Next-gen consumers don’t want to feel like they’re being forced to buy new clothes by the powers that be. It can be a case of consumers versus the fashion industry and media: consumers want to keep wearing what’s in their closets. In the transition away from skinny jeans, the fashion industry tried everything they could in collaboration with the media to induce trend turnover.

Publishing denim trend roundups of XXL silhouettes in 2020 didn’t work. Using memes to shame next gens into buying new clothes didn’t work for most either.  The fashion industry’s support of the XXL trend was an assumption about how young consumers would fall in line. Gen Z’s paradigm is one of individuality and sustainability, and it lives to stand out. In the end, the transition to today’s XXL silhouette requires a total rebrand.

Gen Z caved first, as they couldn’t resist the throwback feel they were seeing on hit TV shows like “Euphoria.” It wasn’t until wide-leg styles started showing up at Banana Republic and Anthropologie that millennials (and their older sisters) began to make the shift, after a lot of online and IRL bullying by the Gen Zs and Alphas in our lives.

Appealing to the Trendsters and Stalwarts

The unique historical conflict the fashion industry faced was in getting next gens on board with surrendering their skinnies in favor of baggy jeans and the XXL silhouette. Ready to have your mind blown? The fashion industry is already harkening back to skinny jeans, jeggings, and exaggeratedly cinched ankles.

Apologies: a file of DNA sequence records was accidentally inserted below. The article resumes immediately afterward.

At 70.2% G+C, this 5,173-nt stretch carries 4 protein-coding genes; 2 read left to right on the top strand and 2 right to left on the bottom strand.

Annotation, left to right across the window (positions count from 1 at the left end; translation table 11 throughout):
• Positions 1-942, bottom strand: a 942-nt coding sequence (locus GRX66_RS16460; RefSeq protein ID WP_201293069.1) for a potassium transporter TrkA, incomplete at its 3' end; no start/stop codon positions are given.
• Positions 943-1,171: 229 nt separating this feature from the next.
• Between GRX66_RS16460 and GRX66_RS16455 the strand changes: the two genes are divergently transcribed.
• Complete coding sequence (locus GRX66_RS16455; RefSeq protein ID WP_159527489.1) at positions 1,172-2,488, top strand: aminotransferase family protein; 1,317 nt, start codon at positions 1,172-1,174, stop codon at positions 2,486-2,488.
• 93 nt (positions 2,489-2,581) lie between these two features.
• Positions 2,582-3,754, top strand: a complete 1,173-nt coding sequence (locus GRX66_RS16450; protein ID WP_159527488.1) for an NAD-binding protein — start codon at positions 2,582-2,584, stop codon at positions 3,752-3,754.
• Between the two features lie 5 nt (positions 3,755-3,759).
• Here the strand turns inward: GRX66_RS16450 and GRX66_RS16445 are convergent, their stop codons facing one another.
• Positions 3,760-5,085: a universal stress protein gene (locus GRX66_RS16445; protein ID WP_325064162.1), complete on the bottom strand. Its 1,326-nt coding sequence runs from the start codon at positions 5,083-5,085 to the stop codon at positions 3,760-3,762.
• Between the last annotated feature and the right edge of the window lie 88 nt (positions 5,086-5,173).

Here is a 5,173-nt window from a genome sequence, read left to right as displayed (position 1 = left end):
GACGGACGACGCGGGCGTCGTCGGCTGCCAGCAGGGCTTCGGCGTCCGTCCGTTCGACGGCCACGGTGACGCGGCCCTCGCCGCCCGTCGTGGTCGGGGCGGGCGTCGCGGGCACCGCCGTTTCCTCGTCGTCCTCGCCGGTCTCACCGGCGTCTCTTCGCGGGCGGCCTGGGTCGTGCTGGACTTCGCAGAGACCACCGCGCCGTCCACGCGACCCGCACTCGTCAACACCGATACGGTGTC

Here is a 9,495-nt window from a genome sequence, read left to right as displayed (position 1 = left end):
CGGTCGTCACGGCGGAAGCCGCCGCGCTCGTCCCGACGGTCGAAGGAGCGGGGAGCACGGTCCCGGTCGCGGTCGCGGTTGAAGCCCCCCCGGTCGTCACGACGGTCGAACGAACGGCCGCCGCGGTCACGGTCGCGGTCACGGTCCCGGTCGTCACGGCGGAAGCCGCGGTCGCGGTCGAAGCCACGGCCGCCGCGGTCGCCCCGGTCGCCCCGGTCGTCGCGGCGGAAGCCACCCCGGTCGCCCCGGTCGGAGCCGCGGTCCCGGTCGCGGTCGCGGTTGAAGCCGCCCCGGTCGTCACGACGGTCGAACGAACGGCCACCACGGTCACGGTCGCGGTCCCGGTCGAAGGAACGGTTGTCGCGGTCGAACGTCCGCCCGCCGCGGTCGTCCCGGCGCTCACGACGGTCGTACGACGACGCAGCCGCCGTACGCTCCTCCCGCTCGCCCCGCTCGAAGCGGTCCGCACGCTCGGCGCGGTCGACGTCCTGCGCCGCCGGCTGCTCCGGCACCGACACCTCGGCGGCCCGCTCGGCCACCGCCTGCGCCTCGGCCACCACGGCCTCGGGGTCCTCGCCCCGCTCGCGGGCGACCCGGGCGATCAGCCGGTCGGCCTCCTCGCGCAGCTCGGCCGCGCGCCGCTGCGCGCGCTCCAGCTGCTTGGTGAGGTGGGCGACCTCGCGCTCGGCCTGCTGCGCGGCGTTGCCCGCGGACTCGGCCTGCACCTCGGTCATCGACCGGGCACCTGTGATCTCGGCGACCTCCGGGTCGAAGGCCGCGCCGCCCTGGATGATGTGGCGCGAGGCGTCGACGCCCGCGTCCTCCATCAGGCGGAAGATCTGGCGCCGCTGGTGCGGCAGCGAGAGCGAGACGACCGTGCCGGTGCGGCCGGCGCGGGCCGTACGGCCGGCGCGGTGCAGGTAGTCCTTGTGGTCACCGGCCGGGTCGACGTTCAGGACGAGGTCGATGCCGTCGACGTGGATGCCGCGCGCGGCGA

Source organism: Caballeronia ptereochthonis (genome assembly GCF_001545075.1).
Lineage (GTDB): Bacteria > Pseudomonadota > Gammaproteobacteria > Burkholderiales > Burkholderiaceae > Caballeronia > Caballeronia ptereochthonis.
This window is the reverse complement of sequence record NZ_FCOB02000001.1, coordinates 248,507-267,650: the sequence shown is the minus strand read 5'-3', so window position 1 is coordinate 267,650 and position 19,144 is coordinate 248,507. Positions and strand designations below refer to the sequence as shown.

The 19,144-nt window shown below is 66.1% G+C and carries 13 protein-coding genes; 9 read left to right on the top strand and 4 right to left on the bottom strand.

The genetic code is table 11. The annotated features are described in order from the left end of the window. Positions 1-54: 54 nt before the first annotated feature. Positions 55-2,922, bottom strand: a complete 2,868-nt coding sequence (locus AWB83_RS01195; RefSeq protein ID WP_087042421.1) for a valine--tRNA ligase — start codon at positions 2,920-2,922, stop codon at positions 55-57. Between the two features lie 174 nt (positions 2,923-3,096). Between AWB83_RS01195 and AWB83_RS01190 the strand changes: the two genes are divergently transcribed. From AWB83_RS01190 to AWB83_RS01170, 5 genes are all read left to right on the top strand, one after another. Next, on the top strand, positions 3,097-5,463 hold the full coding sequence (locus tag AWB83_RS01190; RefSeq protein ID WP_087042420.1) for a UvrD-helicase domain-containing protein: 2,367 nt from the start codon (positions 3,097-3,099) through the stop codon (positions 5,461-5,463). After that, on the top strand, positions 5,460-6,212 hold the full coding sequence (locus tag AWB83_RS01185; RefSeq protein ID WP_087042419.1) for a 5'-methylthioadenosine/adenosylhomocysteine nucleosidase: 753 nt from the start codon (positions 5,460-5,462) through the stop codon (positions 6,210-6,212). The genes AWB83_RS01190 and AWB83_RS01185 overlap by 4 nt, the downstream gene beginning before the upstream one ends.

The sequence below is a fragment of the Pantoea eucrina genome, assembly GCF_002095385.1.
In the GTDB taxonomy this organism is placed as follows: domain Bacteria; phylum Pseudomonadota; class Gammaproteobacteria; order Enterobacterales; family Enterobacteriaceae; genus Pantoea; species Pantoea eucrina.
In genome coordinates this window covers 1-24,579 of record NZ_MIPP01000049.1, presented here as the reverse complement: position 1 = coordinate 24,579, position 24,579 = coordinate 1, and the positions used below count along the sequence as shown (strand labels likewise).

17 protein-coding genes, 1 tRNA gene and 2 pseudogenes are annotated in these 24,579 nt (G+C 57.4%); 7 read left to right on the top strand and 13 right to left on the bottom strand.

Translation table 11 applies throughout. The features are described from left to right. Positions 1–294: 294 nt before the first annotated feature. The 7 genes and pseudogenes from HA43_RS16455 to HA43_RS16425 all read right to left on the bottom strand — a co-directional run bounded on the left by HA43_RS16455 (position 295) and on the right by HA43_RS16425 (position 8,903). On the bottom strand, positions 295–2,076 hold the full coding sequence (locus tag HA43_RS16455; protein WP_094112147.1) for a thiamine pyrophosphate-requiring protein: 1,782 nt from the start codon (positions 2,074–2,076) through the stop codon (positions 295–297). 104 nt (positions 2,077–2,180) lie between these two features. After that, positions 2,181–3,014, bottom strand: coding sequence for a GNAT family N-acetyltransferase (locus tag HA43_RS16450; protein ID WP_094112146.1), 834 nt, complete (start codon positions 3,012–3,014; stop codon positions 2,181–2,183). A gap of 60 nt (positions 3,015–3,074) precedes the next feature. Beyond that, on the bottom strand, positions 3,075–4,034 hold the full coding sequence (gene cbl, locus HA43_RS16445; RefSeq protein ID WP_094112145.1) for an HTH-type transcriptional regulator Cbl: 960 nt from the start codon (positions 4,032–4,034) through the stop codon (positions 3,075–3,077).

Good luck with that. The pace of denim trend adoption is slower; not just for Gen Z consumers who rallied against their parents’ skinny jeans for years, but also for millennials and late Gen Xers. In the face of the death of the middle class and comparatively limited economic prospects, consumers aren’t taking trend cycles at face value. We’ve all seen the negative impact of fast fashion and we’re still hyper-focused on secondhand shopping.

Consumers won’t be shamed into buying styles we aren’t completely sold on. The old tactic of touting unflattering aspects of past trends doesn’t work anymore, either. Trend cycles are moving too quickly while adoption rates are moving too slowly.  It takes years for trends to fully catch on with middle-aged consumers and the trend cycles are moving so quickly that, when compared to our dismal economic prospects, it makes sense why so many middle-agers are opting out.

In the current denim landscape, relevant silhouettes have as much to do with geography and social caste as they do with age demographics. There aren’t universally accepted trends, like the skinny jeans fanaticism from millennials that died down during Covid. The sense of individuality is stronger than ever, even in exaggerated denim silhouettes like jeggings and XXL fits.

Touchpoints

Navigating the modern denim conundrum requires a holistic understanding of the motivations that compel a specific demographic to purchase new apparel. Are a company’s core shoppers first responders to trends, or are they looking for classics that withstand the test of time? How can making positive wardrobe updates serve customers when style shame (think Cher) isn’t part of the equation?

In many cases, Consumer to Manufacturer (CTM) production, as seen on sites like Dupe.com, will be the answer. Retailers that have direct, conversational interactions with consumers and manufacturers will be better positioned to produce what consumers want. And a focus on the actual product, rather than shame-based media attempts at calling customers out-of-touch, will drive ROI in the years to come.